PSLS  •  News

Ubisoft Animated Multiverse to Feature Rayman, Watch Dogs, Far Cry: Blood Dragon Shows

In thoroughly unexpected news, French publisher Ubisoft has announced that animated renditions of some of their most popular properties will be hitting the small screen as episodic television shows. The announced video projects—based on games including Rayman, Watch Dogs, Far Cry: Blood Dragon, and more—will together comprise a Ubisoft animated multiverse alongside additional unannounced titles to come.

Laid out below are the upcoming Ubisoft shows and what we currently know to expect from each of them:

  • Captain Laserhawk: A Blood Dragon Vibe — Spinning off from a Far Cry 3 spin-off (meta), this stylish neon series is geared towards young adults and is being worked on by Castlevania producer Adi Shankar. Like Castlevania, it’ll be available on Netflix.
  • Watch Dogs (untitled) — The series based on futuristic cyberhacking may not have an official name yet, but it’s said that the show will tone down the game’s adult content in order to present a “cybermystery” show appropriate for tweens.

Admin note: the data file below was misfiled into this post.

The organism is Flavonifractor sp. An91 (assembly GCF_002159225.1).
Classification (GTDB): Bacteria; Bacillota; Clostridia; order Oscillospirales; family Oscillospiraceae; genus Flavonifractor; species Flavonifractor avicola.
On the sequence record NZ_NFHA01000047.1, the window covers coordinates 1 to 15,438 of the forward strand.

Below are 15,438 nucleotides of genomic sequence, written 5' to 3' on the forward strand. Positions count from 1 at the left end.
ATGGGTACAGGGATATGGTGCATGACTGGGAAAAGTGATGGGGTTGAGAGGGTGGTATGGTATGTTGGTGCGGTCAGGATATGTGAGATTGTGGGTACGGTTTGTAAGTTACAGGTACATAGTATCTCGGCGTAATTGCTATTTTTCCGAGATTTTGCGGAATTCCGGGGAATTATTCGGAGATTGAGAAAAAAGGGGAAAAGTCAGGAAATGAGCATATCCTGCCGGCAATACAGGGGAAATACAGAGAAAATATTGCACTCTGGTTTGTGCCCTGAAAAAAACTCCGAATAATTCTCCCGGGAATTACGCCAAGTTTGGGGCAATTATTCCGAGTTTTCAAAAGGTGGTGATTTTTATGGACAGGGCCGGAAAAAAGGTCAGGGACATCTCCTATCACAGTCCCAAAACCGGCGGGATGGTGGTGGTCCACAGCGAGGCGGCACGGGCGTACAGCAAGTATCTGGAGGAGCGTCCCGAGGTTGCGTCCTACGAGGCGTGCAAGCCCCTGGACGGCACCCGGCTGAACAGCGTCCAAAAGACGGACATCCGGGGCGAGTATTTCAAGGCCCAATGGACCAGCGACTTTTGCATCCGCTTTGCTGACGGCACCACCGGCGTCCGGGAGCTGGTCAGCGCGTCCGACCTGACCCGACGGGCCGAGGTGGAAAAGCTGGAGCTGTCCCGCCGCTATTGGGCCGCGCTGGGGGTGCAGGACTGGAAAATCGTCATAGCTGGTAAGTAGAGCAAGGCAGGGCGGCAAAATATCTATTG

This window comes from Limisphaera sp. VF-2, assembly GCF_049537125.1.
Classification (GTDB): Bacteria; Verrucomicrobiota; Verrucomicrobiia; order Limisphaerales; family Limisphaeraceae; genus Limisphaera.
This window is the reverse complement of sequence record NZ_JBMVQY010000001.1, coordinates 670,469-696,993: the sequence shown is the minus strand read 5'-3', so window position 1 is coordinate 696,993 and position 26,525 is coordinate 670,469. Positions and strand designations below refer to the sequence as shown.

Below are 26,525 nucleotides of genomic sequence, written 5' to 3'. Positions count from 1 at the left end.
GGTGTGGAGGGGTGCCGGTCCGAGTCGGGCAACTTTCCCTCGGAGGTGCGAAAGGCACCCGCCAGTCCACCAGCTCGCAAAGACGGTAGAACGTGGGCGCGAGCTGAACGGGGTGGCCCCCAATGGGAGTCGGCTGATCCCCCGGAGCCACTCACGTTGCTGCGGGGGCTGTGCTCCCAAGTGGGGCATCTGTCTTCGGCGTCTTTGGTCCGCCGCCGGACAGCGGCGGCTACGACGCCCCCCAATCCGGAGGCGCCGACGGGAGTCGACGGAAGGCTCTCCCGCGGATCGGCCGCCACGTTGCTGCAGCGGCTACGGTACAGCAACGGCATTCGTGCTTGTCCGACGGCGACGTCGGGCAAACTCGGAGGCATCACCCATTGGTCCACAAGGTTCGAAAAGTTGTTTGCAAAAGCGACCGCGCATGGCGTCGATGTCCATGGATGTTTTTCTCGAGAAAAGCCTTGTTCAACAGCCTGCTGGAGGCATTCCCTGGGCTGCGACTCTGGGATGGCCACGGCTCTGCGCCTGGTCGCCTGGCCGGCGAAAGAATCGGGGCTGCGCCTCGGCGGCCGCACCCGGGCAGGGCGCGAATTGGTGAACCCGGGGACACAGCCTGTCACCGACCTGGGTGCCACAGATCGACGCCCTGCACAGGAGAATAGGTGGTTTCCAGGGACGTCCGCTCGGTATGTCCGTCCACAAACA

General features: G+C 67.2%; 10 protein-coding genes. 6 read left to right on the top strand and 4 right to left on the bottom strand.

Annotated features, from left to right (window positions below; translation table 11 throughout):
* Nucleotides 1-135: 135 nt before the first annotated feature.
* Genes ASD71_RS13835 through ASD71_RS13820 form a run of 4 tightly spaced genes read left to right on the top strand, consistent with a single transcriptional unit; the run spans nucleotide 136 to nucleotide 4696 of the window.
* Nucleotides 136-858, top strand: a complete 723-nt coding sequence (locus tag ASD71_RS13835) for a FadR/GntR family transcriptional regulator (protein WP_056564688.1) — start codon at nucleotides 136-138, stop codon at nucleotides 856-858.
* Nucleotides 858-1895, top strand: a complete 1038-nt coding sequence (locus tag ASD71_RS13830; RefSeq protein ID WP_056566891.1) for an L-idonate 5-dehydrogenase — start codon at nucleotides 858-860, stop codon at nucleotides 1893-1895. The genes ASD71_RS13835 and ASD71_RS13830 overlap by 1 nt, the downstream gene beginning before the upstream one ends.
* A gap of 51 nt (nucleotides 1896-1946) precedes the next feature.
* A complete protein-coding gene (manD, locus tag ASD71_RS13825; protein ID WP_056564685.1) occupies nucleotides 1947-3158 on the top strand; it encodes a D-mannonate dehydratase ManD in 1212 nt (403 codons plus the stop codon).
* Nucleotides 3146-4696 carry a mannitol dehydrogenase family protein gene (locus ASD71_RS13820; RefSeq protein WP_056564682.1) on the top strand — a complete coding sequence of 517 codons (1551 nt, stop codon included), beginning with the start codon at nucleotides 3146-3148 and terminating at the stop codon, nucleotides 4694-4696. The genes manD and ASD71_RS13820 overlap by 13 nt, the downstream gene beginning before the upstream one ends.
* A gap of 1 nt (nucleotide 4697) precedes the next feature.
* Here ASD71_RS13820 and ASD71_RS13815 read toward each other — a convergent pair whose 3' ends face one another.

• Rayman (untitled) — Not much is known about this cutesy comedy-adventure, but it’ll be family-friendly in order to remain in line with the Rayman video games.
  • Rabbids Invasion — This successful series was perhaps the catalyst for everything, already boasting four successful seasons and scheduled to make a return for a special set on Mars.
  • Hungry Shark Squad — Bar the fact it’s based on the Hungry Shark mobile games and will be family-friendly, not much is currently known. Judging by the title we could be seeing an ensemble cast of fearsome finned fishies.
  • Sketch show (untitled) — Ubisoft also has an animated comedy sketch show about video game culture in the works. Presumably, it won’t be based on any game in particular but will reference a range of other multiverse shows and Ubisoft properties.

That should be plenty to keep fans busy for a long time to come, though with more reportedly in the pipeline, the Parisian publisher is certainly making a considerable push into the realm of animated television.